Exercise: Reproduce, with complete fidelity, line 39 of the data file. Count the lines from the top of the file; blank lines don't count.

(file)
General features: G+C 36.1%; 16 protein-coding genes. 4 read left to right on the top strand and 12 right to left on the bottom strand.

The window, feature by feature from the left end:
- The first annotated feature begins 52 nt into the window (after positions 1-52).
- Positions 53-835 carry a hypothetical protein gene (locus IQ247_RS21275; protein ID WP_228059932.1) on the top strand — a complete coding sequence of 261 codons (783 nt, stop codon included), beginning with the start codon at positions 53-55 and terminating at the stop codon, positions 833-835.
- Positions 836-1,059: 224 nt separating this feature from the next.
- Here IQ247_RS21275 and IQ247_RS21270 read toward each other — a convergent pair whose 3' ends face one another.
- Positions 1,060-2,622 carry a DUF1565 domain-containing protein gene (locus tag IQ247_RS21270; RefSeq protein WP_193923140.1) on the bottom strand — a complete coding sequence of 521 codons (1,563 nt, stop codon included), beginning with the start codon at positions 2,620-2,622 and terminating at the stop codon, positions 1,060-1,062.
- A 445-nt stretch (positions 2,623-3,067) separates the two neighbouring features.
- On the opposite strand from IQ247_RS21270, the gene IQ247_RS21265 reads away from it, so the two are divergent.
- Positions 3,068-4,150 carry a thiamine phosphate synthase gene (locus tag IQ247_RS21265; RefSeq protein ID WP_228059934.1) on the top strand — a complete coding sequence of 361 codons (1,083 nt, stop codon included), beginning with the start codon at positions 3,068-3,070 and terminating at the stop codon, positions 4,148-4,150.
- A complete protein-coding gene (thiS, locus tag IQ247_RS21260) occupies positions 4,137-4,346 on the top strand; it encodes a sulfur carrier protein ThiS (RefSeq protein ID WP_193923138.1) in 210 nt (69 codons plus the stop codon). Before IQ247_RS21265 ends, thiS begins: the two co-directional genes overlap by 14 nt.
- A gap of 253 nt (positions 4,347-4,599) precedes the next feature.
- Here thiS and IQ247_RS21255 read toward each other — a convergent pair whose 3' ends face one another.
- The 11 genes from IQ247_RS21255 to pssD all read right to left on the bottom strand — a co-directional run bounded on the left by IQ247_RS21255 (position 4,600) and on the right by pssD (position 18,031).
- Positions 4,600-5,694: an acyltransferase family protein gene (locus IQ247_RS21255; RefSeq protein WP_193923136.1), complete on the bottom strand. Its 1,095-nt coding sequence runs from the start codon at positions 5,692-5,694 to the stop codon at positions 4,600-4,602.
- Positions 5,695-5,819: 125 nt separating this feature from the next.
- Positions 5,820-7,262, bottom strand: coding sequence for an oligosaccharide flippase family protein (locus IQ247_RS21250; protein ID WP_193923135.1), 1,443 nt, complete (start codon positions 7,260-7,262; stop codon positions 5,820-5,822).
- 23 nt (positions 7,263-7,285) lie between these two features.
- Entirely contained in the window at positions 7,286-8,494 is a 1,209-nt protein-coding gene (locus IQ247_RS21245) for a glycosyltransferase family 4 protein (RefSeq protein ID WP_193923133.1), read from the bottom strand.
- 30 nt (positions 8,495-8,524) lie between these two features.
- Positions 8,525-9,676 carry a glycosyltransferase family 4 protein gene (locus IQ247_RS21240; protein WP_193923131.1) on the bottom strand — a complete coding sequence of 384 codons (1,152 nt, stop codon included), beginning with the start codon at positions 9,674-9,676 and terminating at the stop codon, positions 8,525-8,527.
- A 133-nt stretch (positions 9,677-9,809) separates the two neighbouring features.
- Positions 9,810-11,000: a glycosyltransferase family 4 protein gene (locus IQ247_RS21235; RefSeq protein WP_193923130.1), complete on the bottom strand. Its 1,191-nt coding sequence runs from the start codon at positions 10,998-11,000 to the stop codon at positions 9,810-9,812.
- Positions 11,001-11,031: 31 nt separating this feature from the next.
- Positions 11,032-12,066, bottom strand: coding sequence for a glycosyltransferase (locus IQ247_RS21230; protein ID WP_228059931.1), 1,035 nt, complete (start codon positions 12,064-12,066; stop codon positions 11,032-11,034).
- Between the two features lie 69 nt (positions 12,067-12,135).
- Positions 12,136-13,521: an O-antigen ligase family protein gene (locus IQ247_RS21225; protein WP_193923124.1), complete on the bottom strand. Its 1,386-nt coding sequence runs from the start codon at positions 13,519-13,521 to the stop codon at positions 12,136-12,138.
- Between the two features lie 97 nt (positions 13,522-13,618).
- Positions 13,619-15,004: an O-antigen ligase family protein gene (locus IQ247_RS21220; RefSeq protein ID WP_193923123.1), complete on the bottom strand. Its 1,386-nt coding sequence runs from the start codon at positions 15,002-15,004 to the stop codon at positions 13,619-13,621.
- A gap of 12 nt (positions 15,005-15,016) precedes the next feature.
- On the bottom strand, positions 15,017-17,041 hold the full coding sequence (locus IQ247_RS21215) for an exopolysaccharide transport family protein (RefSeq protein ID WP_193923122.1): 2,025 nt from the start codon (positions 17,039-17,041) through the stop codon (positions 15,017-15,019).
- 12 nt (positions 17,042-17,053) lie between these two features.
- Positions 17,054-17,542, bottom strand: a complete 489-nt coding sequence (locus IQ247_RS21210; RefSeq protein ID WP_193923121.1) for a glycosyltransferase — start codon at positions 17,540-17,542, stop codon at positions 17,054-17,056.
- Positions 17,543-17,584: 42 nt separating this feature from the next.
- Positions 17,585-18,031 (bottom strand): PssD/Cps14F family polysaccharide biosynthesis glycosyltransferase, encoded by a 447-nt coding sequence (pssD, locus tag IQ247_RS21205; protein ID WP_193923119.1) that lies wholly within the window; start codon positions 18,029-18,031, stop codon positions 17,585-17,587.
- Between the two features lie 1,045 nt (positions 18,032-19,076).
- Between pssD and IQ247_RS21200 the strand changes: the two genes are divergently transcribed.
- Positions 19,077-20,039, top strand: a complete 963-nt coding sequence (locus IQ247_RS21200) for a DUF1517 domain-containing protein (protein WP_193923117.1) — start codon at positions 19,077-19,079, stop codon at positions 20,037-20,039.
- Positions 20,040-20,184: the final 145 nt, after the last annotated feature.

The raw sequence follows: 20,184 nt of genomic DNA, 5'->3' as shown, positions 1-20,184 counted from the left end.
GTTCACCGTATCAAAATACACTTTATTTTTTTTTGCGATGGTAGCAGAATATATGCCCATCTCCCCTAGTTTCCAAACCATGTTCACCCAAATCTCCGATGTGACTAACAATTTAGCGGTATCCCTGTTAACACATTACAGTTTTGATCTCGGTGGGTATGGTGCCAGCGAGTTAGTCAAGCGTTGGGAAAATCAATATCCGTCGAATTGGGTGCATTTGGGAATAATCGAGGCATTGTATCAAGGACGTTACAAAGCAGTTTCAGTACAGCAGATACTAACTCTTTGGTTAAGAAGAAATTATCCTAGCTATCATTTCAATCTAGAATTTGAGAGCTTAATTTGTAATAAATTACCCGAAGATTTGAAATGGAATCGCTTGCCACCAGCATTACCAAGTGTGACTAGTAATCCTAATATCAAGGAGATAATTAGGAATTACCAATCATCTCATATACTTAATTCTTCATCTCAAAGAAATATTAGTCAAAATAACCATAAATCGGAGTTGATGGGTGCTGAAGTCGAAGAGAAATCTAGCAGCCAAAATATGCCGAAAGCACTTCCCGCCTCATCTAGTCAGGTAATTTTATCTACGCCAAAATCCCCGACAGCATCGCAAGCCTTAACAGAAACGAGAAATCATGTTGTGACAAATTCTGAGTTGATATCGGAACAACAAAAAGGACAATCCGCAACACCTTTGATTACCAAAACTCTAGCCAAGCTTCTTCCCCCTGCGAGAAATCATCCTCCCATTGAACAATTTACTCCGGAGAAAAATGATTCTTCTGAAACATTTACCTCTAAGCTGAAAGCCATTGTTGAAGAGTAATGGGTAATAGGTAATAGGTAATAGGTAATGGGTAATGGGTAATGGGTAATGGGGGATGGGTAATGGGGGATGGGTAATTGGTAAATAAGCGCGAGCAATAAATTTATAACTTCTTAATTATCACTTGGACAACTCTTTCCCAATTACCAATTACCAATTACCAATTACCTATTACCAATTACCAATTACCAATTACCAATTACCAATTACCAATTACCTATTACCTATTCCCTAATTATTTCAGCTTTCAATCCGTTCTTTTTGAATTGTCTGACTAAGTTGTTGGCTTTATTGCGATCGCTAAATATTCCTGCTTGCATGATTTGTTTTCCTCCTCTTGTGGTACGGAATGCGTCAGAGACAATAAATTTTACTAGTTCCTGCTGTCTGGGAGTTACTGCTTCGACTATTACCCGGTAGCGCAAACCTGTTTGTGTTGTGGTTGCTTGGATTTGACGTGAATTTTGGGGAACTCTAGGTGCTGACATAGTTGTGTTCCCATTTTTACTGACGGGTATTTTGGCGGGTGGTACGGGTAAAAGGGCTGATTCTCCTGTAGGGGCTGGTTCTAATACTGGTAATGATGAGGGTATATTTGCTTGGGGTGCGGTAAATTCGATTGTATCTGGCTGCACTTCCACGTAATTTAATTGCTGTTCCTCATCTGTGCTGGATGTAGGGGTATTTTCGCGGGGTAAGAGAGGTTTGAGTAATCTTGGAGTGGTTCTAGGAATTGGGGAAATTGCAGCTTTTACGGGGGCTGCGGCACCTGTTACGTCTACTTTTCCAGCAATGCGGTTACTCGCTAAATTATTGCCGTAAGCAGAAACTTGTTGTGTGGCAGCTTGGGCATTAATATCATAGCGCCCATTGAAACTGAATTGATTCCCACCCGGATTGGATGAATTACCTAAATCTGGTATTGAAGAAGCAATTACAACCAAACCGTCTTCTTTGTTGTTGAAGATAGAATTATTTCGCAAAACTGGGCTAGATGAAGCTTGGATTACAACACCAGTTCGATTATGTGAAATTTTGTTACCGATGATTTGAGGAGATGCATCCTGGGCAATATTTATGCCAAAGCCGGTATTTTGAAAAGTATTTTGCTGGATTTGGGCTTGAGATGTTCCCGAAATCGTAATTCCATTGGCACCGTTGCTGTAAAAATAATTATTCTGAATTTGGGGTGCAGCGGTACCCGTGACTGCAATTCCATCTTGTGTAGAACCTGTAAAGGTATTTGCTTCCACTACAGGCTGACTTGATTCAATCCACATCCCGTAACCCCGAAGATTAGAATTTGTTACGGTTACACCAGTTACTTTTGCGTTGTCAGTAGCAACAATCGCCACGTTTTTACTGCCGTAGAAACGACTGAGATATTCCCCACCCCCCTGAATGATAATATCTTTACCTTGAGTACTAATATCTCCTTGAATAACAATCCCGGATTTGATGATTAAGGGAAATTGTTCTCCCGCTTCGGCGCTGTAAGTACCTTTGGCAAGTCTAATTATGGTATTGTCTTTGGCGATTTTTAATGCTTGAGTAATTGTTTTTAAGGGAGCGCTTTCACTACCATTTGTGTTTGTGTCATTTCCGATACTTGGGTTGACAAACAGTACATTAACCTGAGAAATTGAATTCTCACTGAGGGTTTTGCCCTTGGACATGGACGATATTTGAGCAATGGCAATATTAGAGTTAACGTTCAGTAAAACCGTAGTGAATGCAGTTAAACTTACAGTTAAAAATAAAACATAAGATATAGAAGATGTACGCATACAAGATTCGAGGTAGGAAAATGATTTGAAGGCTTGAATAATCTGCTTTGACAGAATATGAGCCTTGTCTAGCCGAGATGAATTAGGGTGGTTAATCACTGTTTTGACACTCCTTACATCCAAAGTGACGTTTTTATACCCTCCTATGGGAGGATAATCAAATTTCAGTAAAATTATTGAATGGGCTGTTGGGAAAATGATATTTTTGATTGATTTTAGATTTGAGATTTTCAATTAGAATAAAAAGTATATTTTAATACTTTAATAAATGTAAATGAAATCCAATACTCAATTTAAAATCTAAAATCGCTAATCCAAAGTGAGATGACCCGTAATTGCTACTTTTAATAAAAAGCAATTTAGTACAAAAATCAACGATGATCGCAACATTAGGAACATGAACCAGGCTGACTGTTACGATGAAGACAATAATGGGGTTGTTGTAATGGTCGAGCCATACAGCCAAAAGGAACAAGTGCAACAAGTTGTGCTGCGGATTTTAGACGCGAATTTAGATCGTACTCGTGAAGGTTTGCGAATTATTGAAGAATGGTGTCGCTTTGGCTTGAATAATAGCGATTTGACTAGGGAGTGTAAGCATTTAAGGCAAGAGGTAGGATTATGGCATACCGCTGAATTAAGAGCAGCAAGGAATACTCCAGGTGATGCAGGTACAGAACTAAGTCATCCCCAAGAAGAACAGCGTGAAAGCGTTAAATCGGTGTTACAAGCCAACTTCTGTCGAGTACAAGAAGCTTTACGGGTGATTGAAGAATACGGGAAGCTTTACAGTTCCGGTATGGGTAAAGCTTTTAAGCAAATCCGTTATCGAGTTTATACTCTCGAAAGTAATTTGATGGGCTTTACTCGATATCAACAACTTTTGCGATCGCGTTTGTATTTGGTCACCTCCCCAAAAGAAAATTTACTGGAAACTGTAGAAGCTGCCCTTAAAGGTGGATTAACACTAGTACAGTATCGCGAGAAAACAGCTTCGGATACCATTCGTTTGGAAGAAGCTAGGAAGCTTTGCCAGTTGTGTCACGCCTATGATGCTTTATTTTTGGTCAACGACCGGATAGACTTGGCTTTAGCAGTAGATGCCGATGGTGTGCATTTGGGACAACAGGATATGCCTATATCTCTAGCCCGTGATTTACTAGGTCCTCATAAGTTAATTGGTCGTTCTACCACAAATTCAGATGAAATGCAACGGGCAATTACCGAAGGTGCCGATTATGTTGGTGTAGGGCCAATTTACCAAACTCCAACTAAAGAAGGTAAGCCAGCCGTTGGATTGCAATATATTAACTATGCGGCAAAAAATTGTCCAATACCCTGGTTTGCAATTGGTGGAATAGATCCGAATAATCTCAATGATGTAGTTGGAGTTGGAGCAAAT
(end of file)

- Positions 20,040-20,184: the final 145 nt, after the last annotated feature.